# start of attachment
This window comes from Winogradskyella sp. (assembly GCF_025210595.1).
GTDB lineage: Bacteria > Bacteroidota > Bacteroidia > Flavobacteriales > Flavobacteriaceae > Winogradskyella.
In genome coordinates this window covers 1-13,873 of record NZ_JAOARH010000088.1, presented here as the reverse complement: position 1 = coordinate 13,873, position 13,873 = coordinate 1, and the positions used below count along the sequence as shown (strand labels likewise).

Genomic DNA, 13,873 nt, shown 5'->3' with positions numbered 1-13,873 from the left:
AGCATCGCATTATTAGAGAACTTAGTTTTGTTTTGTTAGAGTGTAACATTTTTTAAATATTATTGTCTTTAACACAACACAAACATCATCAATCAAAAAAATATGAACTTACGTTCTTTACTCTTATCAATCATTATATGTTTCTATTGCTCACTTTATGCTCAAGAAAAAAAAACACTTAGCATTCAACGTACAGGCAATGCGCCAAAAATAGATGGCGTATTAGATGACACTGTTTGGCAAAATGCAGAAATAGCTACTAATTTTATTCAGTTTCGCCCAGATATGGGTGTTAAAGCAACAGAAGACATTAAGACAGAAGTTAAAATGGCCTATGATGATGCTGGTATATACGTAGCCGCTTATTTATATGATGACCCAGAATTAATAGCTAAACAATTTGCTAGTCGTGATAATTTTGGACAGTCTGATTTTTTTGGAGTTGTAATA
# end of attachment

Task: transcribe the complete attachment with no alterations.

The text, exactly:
This window comes from Winogradskyella sp. (assembly GCF_025210595.1).
GTDB lineage: Bacteria > Bacteroidota > Bacteroidia > Flavobacteriales > Flavobacteriaceae > Winogradskyella.
In genome coordinates this window covers 1-13,873 of record NZ_JAOARH010000088.1, presented here as the reverse complement: position 1 = coordinate 13,873, position 13,873 = coordinate 1, and the positions used below count along the sequence as shown (strand labels likewise).

Genomic DNA, 13,873 nt, shown 5'->3' with positions numbered 1-13,873 from the left:
AGCATCGCATTATTAGAGAACTTAGTTTTGTTTTGTTAGAGTGTAACATTTTTTAAATATTATTGTCTTTAACACAACACAAACATCATCAATCAAAAAAATATGAACTTACGTTCTTTACTCTTATCAATCATTATATGTTTCTATTGCTCACTTTATGCTCAAGAAAAAAAAACACTTAGCATTCAACGTACAGGCAATGCGCCAAAAATAGATGGCGTATTAGATGACACTGTTTGGCAAAATGCAGAAATAGCTACTAATTTTATTCAGTTTCGCCCAGATATGGGTGTTAAAGCAACAGAAGACATTAAGACAGAAGTTAAAATGGCCTATGATGATGCTGGTATATACGTAGCCGCTTATTTATATGATGACCCAGAATTAATAGCTAAACAATTTGCTAGTCGTGATAATTTTGGACAGTCTGATTTTTTTGGAGTTGTAATA